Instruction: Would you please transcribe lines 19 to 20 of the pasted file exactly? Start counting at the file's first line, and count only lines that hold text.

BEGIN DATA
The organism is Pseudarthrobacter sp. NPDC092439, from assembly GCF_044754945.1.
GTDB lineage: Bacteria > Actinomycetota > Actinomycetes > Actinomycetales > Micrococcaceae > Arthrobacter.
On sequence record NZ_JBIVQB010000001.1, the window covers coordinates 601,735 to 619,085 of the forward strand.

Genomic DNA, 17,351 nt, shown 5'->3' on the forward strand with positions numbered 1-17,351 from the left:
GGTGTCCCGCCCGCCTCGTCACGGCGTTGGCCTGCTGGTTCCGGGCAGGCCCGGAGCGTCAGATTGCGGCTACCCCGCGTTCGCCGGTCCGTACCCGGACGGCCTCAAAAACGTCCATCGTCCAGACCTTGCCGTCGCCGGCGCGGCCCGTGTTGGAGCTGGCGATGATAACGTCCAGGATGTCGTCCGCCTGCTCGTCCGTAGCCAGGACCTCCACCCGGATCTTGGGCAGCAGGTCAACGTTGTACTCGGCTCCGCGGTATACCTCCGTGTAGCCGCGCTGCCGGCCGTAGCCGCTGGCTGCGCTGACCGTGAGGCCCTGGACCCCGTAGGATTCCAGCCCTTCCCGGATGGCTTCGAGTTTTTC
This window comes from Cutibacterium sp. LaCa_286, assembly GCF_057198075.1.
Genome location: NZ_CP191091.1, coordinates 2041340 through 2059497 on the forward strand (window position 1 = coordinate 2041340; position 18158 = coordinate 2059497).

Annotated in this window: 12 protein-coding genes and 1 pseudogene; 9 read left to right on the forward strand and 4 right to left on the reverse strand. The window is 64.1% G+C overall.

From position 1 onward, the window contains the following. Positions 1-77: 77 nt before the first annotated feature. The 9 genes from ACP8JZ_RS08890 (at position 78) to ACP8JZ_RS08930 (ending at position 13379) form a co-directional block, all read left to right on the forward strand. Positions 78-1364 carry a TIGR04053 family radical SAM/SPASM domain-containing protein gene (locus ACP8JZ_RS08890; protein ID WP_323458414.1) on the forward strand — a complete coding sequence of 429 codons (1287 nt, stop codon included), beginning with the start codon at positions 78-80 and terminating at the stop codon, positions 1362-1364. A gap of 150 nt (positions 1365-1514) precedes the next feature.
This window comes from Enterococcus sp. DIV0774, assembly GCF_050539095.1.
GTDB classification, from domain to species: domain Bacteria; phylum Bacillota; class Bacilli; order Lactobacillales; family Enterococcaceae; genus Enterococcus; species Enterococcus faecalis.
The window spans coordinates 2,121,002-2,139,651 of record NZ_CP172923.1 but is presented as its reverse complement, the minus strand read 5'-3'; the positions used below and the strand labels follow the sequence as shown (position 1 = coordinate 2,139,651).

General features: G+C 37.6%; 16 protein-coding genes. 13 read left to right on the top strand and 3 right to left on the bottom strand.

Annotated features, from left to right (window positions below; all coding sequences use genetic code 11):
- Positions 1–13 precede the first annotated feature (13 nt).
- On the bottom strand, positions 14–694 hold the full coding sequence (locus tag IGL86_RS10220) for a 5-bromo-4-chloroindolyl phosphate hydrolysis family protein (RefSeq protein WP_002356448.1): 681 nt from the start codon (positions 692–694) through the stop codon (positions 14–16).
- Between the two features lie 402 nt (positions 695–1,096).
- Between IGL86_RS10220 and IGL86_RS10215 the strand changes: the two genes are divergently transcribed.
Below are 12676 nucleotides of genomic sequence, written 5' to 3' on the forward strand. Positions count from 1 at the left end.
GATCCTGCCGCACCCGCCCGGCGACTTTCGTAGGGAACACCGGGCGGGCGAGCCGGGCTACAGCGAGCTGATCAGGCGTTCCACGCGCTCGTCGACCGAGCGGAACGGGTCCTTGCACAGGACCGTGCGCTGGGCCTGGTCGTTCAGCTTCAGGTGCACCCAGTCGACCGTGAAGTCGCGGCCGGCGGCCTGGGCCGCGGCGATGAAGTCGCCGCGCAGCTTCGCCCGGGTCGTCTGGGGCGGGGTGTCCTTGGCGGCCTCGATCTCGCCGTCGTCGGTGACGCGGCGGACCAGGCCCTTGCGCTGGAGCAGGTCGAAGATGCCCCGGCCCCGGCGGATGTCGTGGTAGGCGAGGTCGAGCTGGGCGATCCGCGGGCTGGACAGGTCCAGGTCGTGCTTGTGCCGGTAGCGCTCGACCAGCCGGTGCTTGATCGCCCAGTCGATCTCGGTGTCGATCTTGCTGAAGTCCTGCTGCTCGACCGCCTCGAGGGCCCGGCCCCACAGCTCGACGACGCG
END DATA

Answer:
Below are 12676 nucleotides of genomic sequence, written 5' to 3' on the forward strand. Positions count from 1 at the left end.
GATCCTGCCGCACCCGCCCGGCGACTTTCGTAGGGAACACCGGGCGGGCGAGCCGGGCTACAGCGAGCTGATCAGGCGTTCCACGCGCTCGTCGACCGAGCGGAACGGGTCCTTGCACAGGACCGTGCGCTGGGCCTGGTCGTTCAGCTTCAGGTGCACCCAGTCGACCGTGAAGTCGCGGCCGGCGGCCTGGGCCGCGGCGATGAAGTCGCCGCGCAGCTTCGCCCGGGTCGTCTGGGGCGGGGTGTCCTTGGCGGCCTCGATCTCGCCGTCGTCGGTGACGCGGCGGACCAGGCCCTTGCGCTGGAGCAGGTCGAAGATGCCCCGGCCCCGGCGGATGTCGTGGTAGGCGAGGTCGAGCTGGGCGATCCGCGGGCTGGACAGGTCCAGGTCGTGCTTGTGCCGGTAGCGCTCGACCAGCCGGTGCTTGATCGCCCAGTCGATCTCGGTGTCGATCTTGCTGAAGTCCTGCTGCTCGACCGCCTCGAGGGCCCGGCCCCACAGCTCGACGACGCG